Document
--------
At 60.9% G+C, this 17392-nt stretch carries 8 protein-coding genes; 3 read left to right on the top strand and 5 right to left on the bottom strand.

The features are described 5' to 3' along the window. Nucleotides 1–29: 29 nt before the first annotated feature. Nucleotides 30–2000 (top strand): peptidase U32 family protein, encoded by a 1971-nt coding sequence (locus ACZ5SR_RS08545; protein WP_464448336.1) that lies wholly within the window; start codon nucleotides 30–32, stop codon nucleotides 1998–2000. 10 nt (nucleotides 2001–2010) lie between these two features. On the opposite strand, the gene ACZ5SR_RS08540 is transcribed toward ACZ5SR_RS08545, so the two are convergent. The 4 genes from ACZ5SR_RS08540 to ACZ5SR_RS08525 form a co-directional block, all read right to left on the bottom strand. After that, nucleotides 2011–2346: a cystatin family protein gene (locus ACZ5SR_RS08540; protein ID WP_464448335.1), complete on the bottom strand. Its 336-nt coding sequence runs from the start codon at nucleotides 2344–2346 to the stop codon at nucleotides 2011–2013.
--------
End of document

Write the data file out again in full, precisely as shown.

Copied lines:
At 60.9% G+C, this 17392-nt stretch carries 8 protein-coding genes; 3 read left to right on the top strand and 5 right to left on the bottom strand.

The features are described 5' to 3' along the window. Nucleotides 1–29: 29 nt before the first annotated feature. Nucleotides 30–2000 (top strand): peptidase U32 family protein, encoded by a 1971-nt coding sequence (locus ACZ5SR_RS08545; protein WP_464448336.1) that lies wholly within the window; start codon nucleotides 30–32, stop codon nucleotides 1998–2000. 10 nt (nucleotides 2001–2010) lie between these two features. On the opposite strand, the gene ACZ5SR_RS08540 is transcribed toward ACZ5SR_RS08545, so the two are convergent. The 4 genes from ACZ5SR_RS08540 to ACZ5SR_RS08525 form a co-directional block, all read right to left on the bottom strand. After that, nucleotides 2011–2346: a cystatin family protein gene (locus ACZ5SR_RS08540; protein ID WP_464448335.1), complete on the bottom strand. Its 336-nt coding sequence runs from the start codon at nucleotides 2344–2346 to the stop codon at nucleotides 2011–2013.